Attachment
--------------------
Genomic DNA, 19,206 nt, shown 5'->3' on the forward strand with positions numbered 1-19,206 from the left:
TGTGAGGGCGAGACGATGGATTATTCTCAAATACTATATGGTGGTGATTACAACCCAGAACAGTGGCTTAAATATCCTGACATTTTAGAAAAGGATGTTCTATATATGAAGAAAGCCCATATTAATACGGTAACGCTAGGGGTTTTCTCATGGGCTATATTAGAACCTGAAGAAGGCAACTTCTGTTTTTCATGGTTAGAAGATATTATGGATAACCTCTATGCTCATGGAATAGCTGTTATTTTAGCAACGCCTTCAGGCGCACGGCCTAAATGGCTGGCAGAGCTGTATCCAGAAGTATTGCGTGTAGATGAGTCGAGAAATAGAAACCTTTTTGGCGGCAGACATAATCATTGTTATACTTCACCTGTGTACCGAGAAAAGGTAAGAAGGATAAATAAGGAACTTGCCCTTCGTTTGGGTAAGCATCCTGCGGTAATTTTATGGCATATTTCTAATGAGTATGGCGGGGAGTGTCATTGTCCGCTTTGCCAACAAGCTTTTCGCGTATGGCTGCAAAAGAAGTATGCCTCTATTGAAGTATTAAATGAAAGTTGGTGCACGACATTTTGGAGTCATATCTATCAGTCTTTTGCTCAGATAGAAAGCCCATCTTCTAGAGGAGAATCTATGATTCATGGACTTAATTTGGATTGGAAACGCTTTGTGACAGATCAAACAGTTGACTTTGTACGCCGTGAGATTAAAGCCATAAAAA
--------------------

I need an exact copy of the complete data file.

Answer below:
Genomic DNA, 19,206 nt, shown 5'->3' on the forward strand with positions numbered 1-19,206 from the left:
TGTGAGGGCGAGACGATGGATTATTCTCAAATACTATATGGTGGTGATTACAACCCAGAACAGTGGCTTAAATATCCTGACATTTTAGAAAAGGATGTTCTATATATGAAGAAAGCCCATATTAATACGGTAACGCTAGGGGTTTTCTCATGGGCTATATTAGAACCTGAAGAAGGCAACTTCTGTTTTTCATGGTTAGAAGATATTATGGATAACCTCTATGCTCATGGAATAGCTGTTATTTTAGCAACGCCTTCAGGCGCACGGCCTAAATGGCTGGCAGAGCTGTATCCAGAAGTATTGCGTGTAGATGAGTCGAGAAATAGAAACCTTTTTGGCGGCAGACATAATCATTGTTATACTTCACCTGTGTACCGAGAAAAGGTAAGAAGGATAAATAAGGAACTTGCCCTTCGTTTGGGTAAGCATCCTGCGGTAATTTTATGGCATATTTCTAATGAGTATGGCGGGGAGTGTCATTGTCCGCTTTGCCAACAAGCTTTTCGCGTATGGCTGCAAAAGAAGTATGCCTCTATTGAAGTATTAAATGAAAGTTGGTGCACGACATTTTGGAGTCATATCTATCAGTCTTTTGCTCAGATAGAAAGCCCATCTTCTAGAGGAGAATCTATGATTCATGGACTTAATTTGGATTGGAAACGCTTTGTGACAGATCAAACAGTTGACTTTGTACGCCGTGAGATTAAAGCCATAAAAA